The DC’s job is to decide, on the facts of any specific case, whether a veterinary surgeon is guilty of disgraceful conduct in a professional respect or unfit to practise due to a criminal conviction – to decide whether the charge is proved.

This decision is crucial for the respondent veterinary surgeon. It may also provide guidance and/or direction to the profession as to what is likely to be considered disgraceful conduct in a professional respect; although it should always be borne in mind that every DC case will be decided on the basis of its own particular factual circumstances.

There may not be full agreement within the profession on all aspects of a decision, but it should be borne in mind that the DC is uniquely placed to consider the evidence in relation to each case and come to conclusions on the basis of that evidence.

The DC will have had an opportunity to see and assess the manner in which witnesses give evidence and to consider this in the context of all the documentary evidence and submissions in the case.

In giving its judgment, it will usually set out the factual background and context to the allegations; and, in doing so, it may make comments on matters that form part of that factual context but are not directly charged.

 

Current advice

The RCVS Code of Professional Conduct is the profession’s formal advice on proper professional conduct and practice and therefore relevant to many cases – ie it sets the standard.

It’s important to note that veterinary surgeons are not charged with any specific breach or breaches of the Code (previously the Guide), but relevant sections of the Code may be referred to in evidence and/or submissions to support an allegation that the veterinary surgeon is guilty of disgraceful conduct in a professional respect or is unfit to practise as a result of a criminal conviction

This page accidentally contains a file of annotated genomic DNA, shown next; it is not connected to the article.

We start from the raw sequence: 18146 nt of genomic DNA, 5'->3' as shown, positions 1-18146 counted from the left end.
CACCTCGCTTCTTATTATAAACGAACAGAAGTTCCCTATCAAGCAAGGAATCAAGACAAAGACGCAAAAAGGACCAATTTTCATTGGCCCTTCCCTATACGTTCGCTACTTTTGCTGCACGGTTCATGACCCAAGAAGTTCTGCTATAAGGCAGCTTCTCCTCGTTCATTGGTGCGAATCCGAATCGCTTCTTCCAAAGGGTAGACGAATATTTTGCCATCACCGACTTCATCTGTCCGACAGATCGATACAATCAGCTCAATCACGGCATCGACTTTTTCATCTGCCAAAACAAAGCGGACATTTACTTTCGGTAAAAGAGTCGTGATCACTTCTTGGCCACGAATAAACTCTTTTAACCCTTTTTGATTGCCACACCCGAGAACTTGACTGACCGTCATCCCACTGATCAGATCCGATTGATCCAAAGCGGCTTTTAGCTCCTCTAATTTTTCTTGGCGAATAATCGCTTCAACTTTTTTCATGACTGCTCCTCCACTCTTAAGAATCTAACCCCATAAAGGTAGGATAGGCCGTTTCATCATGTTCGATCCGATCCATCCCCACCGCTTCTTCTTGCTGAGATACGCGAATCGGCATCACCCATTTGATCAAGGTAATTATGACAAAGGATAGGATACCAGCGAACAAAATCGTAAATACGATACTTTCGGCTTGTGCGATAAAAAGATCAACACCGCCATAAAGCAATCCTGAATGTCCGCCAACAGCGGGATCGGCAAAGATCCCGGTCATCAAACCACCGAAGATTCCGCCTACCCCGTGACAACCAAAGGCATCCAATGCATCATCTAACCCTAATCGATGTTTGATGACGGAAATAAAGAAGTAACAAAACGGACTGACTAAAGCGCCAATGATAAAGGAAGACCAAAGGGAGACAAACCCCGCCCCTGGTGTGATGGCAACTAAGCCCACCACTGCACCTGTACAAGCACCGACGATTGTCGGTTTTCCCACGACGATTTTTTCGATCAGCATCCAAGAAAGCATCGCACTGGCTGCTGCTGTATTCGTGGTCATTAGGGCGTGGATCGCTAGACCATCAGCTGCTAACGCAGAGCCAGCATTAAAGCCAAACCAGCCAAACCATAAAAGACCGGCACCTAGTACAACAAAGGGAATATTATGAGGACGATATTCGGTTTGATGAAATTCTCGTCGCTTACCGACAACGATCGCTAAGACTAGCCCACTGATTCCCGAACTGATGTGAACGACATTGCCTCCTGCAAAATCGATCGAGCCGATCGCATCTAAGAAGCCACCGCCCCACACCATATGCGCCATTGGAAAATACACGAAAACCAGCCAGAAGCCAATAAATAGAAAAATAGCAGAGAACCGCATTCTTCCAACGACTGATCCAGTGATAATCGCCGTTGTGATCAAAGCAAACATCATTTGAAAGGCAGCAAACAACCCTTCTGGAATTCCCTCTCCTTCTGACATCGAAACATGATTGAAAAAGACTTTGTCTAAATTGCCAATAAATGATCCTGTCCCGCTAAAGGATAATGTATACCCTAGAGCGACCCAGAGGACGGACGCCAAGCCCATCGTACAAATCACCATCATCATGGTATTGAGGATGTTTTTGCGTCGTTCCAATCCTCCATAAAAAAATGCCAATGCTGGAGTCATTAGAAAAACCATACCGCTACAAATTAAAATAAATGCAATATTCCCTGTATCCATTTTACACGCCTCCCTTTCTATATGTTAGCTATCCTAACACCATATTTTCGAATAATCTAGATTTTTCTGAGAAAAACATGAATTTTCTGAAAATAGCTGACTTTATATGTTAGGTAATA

The current advice in the Code on 24-hour first aid and pain relief, which is consistent with the decision, is that:

1.4 Veterinary surgeons in practice must take steps to provide 24-hour emergency first aid and pain relief to animals according to their skills and the specific situation.

The relevant supporting guidance includes the following:

3.14 Clients may request attendance on a sick or injured animal away from the practice premises and, in some circumstances, it may be desirable to do so. On rare occasions, it may be necessary on clinical or welfare grounds. The decision to attend away from the practice is for the veterinary surgeon, having carefully balanced the needs of the animal against the safety implications of making the visit; a veterinary surgeon is not expected to risk 'life or limb', or that of anyone else to provide the service.

Advice is reviewed periodically, and usually includes consultation with the profession, although these provisions have remained substantially the same for many years.

 

Press releases

We produce press releases after each disciplinary hearing, to assist in communication of the decision and any learning points. However, by their nature, such releases can only provide a summary.

We would strongly encourage those interested in any case to read the full reasoned decision from the Disciplinary Committee, which can be read online.